Caitlyn Kim was the General Assignment Editor. She joined the WNYC staff in August 2011. Previously, Caitlyn was a reporter/producer at WAMC and KQED. She also covered Connecticut state politics for WNPR, WFCR and WAMC ...
Over the course of about seven hours, Venus will pass between the Earth and the Sun on Tuesday. It’s an extremely rare celestial event ― one that won’t happen again until 2117.
That’s part of the reason for all the hype surrounding the planetary lineup that starts Tuesday around 6 p.m. EDT, according to Dr. Michael Shara, an astrophysicist at the American Museum of Natural History.
Shara said it's actually a two-part event.
“It happens twice, separated by eight years. And then you have to wait 105 years for it to happen again, so it’s pretty rare,” he said.
As long as the sun is above the horizon while it’s happening, people can see it. For the New York City area, that means from about 6 p.m. until the sun sets at around 8:30 p.m.
Shara notes that people should not look at the sun directly because it can do serious damage to the eyes. And in any event, you’re not likely to see much. During the transit, Venus is a tiny black dot, not always visible to the naked eye. Shara said it’s best viewed through a telescope that has a proper filter.
The Amateur Astronomers Association of New York plans to set up two sites with safe, solar-viewing telescopes: one on the High Line at 10th Ave. and 14th Street, the other at Riverside Park South on the pier next to Pier 1 Café.
(Photo: People wait for the weather to cooperate to view the transit from the High Line. Annmarie Fertoli/WNYC)
There’s a lot to learn from the event. In the 1700s and 1800s astronomers used information from the transit of Venus and some trigonometry to figure out the distance between the Earth and Venus and Venus and the Sun — getting an idea of the size of the solar system.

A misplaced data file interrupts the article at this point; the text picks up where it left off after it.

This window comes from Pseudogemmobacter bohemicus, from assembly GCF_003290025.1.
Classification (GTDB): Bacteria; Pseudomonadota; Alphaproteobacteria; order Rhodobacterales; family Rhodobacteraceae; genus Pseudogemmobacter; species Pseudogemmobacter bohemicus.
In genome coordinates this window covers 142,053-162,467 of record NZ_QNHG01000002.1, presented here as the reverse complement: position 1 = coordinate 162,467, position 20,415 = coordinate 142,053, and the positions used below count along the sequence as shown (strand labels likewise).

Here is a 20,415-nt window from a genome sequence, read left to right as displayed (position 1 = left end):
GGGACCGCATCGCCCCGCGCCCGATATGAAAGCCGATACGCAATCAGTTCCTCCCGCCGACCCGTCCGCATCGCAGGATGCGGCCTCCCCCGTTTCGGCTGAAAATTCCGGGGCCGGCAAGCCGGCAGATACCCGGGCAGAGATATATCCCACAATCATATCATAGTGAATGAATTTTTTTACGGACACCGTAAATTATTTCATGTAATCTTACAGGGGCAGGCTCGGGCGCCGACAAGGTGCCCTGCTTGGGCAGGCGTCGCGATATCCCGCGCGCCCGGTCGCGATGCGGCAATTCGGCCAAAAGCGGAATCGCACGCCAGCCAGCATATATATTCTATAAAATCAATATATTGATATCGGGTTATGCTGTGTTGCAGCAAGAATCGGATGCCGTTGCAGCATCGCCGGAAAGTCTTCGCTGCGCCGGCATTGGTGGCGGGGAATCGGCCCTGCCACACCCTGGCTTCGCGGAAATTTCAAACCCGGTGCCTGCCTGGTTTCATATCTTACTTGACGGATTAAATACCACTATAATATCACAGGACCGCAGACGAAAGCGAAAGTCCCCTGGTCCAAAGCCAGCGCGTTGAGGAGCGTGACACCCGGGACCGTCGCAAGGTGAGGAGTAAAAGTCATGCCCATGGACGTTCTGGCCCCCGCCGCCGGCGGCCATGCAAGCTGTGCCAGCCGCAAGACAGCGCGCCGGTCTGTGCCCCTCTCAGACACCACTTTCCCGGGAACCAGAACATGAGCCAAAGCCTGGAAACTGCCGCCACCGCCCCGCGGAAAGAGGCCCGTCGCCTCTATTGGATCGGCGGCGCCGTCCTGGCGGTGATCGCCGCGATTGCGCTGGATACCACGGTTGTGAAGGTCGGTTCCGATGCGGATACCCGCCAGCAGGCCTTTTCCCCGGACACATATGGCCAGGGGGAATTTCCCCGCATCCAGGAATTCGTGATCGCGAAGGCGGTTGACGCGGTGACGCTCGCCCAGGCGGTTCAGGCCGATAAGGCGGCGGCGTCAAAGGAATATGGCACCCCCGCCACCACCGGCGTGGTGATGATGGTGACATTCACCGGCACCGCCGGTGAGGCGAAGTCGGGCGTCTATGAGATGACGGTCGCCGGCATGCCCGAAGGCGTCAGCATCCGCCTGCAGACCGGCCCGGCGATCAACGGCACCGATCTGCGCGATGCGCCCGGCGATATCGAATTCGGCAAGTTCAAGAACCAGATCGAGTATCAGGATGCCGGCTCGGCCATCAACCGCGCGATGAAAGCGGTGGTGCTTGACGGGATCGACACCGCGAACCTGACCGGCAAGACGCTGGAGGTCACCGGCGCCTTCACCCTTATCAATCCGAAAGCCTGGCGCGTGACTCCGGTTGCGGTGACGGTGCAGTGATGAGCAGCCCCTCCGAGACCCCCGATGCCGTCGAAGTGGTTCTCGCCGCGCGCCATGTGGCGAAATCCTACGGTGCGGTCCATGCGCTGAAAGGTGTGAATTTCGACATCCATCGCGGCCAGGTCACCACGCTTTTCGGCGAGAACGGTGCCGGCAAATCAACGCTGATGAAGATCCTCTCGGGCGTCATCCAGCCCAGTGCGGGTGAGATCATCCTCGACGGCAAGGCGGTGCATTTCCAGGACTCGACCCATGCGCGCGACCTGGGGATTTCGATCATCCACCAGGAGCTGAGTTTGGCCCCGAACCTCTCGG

We know the distance to Sun, so to Shara’s mind what makes the transit really exciting this year is using it to try a new technique to get information about Venus’s atmosphere. If you get information about the sun’s spectrum (Shara says it’s like the sun’s DNA) before and during the transit, when it also passes through Venus’s atmosphere, and then subtract one from the other you’re left with the spectrum of Venus – information about it's atmosphere.
Now imagine another planet transiting a different star.
“If we take a spectrum of the star before and during the transit, we can actually measure what the atmosphere of plants orbiting other stars are like,” Shara said.
And in doing so, look for signs of oxygen and possibly signs of life.
If the weather in the tri-state area is uncooperative for this once in a life time event, Shara says to hit the web to see a bit of the transit.
NASA TV will be offering a livestream of the event.
Starting at 5:45 EDT, NASA EDGE has a live stream of the transit of Venus below.
Live streaming by UstreamIf you want to learn more about the Transit of Venus, NASA did a nice explainer.